High Fructose Corn Syrup Vindicated by – No Surprise – its Peddlers

A clever marketing campaign by industry backed Center for Consumer Freedom is trying to free high fructose corn syrup (HFCS) of its bum rap. Parents, dieters and health industry professionals have been “brainwashed” to think that HFCS is the cause of America’s obesity epidemic. Not so, says the group who hides the list of its funders. In newspapers, on TV, and on the web, HFCS is now “exonerated” from being the cause of obesity, by lack of evidence.

The campaign is part of a broader effort by the industry to ward off any limitations on their ability to sell us more and more junk food and “liquid calories” in the form of soda pop. Such efforts include increasing calls to tax sugary soft drinks and totally remove them from schools.

What you need to know:

High Fructose Corn Syrup is very similar to table sugar in its chemical properties and in the way it is absorbed by the body. So gram per gram they will have the same effect on you as sugar does.

The problem lies not in the syrup itself, but in how cheap it has become to manufacture a slough of sweetened snacks and drinks compared to the past.

A bit of historical perspective: Farmers have been receiving subsidies from the US government to grow corn for years. They have become so good at it that they began to create huge surpluses, even after selling corn to the entire world AND switching livestock feed from grass to corn.

What to do with all the excess corn?

Some smart dudes discovered about 30 years ago that through a chemical process, the sugars in corn could be separated from its other parts and be synthesized into a liquid syrup. Introducing HFCS. The beauty – gram for gram it costs half the price of sugar to produce. Woohoo!

Manufacturers started dumping HFCS into sodas, snacks, pasta sauces, and as many products as possible because (a) it made them taste good (b) they shaved a few dimes off their costs.

The early 1980′s are considered the time that obesity started to take off in this country. And that’s exactly when HFCS was unleashed into supermarkets.

And the rest is history.

What to do at the supermarket:

Try to avoid any food that has too much sweet in it. Humans are not supposed to consume so much sugar. Look for sugar, corn syrup, high fructose corn syrup and a host of other synonyms on the ingredient list. In many cases, sugar is scattered in several places along the list.

A good summary of the total sugar content in the product is in the nutrition facts panel. Remember – every 4 grams of sugar is equal to 1 teaspoon.

To play it safe, there are certain aisles just worth avoiding at the supermarket – snacks and beverages. You’ll save your health and a lot of money by just resisting the temptation to walk down those HFCS laden alleys.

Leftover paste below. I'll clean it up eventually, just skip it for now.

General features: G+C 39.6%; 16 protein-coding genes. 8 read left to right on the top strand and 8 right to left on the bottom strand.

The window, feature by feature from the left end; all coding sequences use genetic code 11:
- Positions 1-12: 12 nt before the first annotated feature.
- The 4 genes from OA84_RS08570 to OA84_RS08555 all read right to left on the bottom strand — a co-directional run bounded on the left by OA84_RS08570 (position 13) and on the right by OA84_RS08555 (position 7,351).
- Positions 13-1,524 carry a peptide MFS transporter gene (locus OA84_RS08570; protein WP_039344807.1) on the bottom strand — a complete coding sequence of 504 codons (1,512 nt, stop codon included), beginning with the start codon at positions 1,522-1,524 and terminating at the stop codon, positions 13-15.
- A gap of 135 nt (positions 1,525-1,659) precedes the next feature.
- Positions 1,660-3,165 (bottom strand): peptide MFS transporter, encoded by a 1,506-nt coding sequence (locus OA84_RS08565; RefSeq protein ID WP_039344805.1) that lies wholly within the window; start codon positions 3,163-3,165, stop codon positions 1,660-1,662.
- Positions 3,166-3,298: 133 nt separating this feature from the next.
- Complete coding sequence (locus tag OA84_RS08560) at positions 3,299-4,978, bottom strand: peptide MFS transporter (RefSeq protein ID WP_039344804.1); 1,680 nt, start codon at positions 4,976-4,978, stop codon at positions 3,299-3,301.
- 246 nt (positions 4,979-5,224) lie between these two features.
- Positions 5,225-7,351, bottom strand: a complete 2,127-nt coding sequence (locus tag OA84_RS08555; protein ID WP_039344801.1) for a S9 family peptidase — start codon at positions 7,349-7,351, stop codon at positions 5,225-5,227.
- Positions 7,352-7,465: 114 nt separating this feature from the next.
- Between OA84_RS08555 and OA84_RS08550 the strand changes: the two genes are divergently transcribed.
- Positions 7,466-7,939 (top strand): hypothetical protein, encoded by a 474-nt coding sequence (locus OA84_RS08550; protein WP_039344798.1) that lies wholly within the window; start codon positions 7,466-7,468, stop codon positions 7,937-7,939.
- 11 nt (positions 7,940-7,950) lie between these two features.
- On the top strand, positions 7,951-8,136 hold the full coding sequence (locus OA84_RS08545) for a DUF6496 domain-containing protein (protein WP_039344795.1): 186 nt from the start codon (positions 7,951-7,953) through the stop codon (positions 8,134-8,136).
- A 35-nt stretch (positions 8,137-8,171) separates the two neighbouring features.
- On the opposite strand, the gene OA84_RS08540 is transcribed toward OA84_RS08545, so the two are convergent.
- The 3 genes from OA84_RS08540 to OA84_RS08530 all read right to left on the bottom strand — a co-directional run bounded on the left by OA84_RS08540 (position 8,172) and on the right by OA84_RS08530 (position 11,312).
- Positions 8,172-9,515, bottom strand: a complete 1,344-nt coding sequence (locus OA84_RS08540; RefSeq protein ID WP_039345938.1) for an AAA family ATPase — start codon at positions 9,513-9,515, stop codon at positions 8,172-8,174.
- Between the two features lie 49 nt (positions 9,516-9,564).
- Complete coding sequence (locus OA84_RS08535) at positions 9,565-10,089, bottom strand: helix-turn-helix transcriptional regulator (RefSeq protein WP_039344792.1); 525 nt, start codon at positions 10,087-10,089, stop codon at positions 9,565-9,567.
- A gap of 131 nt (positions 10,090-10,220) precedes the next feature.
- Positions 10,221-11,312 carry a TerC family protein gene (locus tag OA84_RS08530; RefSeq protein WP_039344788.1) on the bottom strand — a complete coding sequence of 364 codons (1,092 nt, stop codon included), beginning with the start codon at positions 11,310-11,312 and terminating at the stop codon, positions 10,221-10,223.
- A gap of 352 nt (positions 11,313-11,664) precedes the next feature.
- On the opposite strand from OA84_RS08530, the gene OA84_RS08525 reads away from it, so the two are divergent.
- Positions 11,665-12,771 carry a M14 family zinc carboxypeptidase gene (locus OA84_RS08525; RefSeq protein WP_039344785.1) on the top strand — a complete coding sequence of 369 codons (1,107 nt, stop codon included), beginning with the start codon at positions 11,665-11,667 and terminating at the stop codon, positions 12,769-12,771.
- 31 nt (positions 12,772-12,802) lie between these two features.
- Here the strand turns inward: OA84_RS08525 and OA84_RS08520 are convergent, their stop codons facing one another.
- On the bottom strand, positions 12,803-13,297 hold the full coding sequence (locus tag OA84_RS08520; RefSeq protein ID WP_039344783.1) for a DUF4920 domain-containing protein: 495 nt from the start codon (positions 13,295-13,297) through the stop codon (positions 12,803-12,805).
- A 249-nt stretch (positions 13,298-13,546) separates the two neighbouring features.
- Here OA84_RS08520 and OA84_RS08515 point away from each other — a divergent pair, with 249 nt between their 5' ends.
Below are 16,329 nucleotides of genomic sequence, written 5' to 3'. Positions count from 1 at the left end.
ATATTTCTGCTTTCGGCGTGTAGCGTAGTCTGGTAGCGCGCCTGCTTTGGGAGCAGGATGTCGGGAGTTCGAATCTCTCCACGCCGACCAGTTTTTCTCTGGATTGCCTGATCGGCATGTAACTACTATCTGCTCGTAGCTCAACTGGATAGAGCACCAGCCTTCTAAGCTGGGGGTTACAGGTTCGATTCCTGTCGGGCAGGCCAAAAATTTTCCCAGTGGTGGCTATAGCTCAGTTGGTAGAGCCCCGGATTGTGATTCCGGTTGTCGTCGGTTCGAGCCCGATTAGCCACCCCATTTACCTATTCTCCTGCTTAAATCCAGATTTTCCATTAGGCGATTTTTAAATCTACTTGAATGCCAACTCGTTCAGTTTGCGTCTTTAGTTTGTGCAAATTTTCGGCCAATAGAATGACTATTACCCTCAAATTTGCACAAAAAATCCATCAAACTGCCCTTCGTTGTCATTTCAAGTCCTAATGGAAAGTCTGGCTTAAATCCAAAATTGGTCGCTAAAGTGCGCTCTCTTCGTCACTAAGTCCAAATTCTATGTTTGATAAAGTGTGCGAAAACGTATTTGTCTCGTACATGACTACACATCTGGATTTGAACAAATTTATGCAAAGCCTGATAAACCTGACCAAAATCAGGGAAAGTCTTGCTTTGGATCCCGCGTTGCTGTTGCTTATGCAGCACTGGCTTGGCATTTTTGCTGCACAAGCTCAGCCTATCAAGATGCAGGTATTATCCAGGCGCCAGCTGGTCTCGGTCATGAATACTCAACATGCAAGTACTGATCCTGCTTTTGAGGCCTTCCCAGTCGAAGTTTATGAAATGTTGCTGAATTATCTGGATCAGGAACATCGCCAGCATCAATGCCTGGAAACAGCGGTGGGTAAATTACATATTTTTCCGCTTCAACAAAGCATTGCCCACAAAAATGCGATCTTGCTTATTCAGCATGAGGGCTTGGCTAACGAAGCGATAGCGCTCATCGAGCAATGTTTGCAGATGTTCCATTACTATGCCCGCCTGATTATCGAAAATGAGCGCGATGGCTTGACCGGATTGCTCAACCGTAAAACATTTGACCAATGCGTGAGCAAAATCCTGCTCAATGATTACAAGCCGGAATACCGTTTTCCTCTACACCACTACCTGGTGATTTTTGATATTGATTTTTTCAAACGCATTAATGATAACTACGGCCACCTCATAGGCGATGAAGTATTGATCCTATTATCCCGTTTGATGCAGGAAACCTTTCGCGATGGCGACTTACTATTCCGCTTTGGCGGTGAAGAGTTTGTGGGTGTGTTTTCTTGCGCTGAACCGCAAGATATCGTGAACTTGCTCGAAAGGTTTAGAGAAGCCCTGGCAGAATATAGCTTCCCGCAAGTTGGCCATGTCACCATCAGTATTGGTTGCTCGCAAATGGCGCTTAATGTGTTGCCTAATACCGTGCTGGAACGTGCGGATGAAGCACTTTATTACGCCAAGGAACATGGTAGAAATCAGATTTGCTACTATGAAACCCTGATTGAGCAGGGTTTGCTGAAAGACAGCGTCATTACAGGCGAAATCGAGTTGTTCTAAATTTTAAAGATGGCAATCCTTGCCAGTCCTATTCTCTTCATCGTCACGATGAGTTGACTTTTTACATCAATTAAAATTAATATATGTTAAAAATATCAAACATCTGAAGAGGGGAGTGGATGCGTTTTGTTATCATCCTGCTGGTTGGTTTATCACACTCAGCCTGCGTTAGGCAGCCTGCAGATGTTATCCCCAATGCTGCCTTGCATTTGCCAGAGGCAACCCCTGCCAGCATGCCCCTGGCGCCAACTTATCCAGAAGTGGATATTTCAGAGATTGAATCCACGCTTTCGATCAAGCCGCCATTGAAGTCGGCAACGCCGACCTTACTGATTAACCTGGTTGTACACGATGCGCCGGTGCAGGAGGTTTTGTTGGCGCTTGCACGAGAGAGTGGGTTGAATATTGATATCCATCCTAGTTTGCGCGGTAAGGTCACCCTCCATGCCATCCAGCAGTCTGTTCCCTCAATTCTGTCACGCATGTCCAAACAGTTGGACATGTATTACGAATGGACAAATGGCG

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  • http://www.betterschoolfood.org Dr. Susan Rubin

    Thanks for pointing this new one out! There is enough shady stuff like this out there that you could easily start a new blog called “follow the money”. It would be easy to find at least one outrageous example every day to keep readers on their toes.

    I receive a package in the mail from the Corn Refiners Association whenever I’m quoted in the media saying anything bad about HFCS. Those corn folks have big bucks and long tentacles!

    HFCS is one of the top 10 hazardous ingredients that you’ll never find in my house!
    http://drsusanrubin.blogspot.com/2009/09/top-ten-hazardous-ingredients-you-wont.html

  • http://www.mountainskysoap.com/vidoe.php Nina George

    Corn is not only used in cheap food it is also put in a lot of new ‘natural’ soaps as an ingredient called decyl glucoside. It won’t make you fat but the processing of corn into soaps creates another problem. More processing requires heat, chemicals and overuse of water to breakdown the corn product and isolate the surfactant.

    I have uploaded a video called ” Are You Washing With Corn?”- http://www.mountainskysoap.com/video.php

    I like eating corn on the cob.

  • http://www.rebeccascritchfield.wordpress.com rebecca scritchfield

    Your comments about sugars in foods in general are spot on. As a nutrition expert, I appreciate the accuracy there. I recommend fruits and lowfat milk as the best sources of sugars – and all other sugars in moderation. People will give things like sweetened yogurt a health halo not realizing that there is a lot of sugar in a small serving. All the little sweet things here and there can easily add up. I don’t think people need to go to the extremes of banning all foods with sugar or processed foods with some sugar and I don’t think that is realistic for a majority of people either. But they should be aware about sugar, especially in things like cereals and oatmeal, which could be considered nourishing but with too much sugar is more of a “health don’t”. As far as sugar in sweetened beverages, candy and desserts… if people think it is a health food then they have a bigger problem than looming obesity. Those are “sometimes” treats. A two-dessert-a-day habit will catch up to anyone.